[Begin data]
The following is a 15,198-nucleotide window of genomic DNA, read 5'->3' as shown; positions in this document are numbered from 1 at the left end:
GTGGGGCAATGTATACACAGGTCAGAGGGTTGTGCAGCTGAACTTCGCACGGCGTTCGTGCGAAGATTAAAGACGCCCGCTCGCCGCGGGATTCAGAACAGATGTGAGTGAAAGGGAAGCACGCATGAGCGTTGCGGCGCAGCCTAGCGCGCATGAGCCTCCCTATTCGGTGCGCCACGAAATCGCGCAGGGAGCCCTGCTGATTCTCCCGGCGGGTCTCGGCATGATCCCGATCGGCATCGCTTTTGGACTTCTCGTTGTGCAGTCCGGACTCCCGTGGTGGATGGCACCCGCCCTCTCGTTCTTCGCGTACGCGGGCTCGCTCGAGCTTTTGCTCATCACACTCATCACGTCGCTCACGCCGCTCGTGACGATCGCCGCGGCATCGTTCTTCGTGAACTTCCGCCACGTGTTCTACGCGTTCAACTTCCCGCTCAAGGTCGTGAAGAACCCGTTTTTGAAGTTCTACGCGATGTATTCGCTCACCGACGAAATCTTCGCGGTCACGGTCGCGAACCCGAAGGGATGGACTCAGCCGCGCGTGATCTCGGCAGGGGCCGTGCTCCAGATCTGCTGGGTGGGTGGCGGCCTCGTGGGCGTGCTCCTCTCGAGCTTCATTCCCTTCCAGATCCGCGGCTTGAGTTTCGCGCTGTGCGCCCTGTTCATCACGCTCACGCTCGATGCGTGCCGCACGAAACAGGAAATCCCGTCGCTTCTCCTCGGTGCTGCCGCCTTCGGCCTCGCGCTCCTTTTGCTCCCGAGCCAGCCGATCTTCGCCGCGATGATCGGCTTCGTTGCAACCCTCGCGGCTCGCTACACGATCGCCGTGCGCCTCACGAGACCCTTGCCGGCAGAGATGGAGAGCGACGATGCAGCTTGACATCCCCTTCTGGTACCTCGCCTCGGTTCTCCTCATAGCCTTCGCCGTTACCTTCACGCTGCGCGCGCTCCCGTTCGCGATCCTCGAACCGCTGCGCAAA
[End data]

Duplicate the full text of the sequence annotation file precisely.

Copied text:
The following is a 15,198-nucleotide window of genomic DNA, read 5'->3' as shown; positions in this document are numbered from 1 at the left end:
GTGGGGCAATGTATACACAGGTCAGAGGGTTGTGCAGCTGAACTTCGCACGGCGTTCGTGCGAAGATTAAAGACGCCCGCTCGCCGCGGGATTCAGAACAGATGTGAGTGAAAGGGAAGCACGCATGAGCGTTGCGGCGCAGCCTAGCGCGCATGAGCCTCCCTATTCGGTGCGCCACGAAATCGCGCAGGGAGCCCTGCTGATTCTCCCGGCGGGTCTCGGCATGATCCCGATCGGCATCGCTTTTGGACTTCTCGTTGTGCAGTCCGGACTCCCGTGGTGGATGGCACCCGCCCTCTCGTTCTTCGCGTACGCGGGCTCGCTCGAGCTTTTGCTCATCACACTCATCACGTCGCTCACGCCGCTCGTGACGATCGCCGCGGCATCGTTCTTCGTGAACTTCCGCCACGTGTTCTACGCGTTCAACTTCCCGCTCAAGGTCGTGAAGAACCCGTTTTTGAAGTTCTACGCGATGTATTCGCTCACCGACGAAATCTTCGCGGTCACGGTCGCGAACCCGAAGGGATGGACTCAGCCGCGCGTGATCTCGGCAGGGGCCGTGCTCCAGATCTGCTGGGTGGGTGGCGGCCTCGTGGGCGTGCTCCTCTCGAGCTTCATTCCCTTCCAGATCCGCGGCTTGAGTTTCGCGCTGTGCGCCCTGTTCATCACGCTCACGCTCGATGCGTGCCGCACGAAACAGGAAATCCCGTCGCTTCTCCTCGGTGCTGCCGCCTTCGGCCTCGCGCTCCTTTTGCTCCCGAGCCAGCCGATCTTCGCCGCGATGATCGGCTTCGTTGCAACCCTCGCGGCTCGCTACACGATCGCCGTGCGCCTCACGAGACCCTTGCCGGCAGAGATGGAGAGCGACGATGCAGCTTGACATCCCCTTCTGGTACCTCGCCTCGGTTCTCCTCATAGCCTTCGCCGTTACCTTCACGCTGCGCGCGCTCCCGTTCGCGATCCTCGAACCGCTGCGCAAA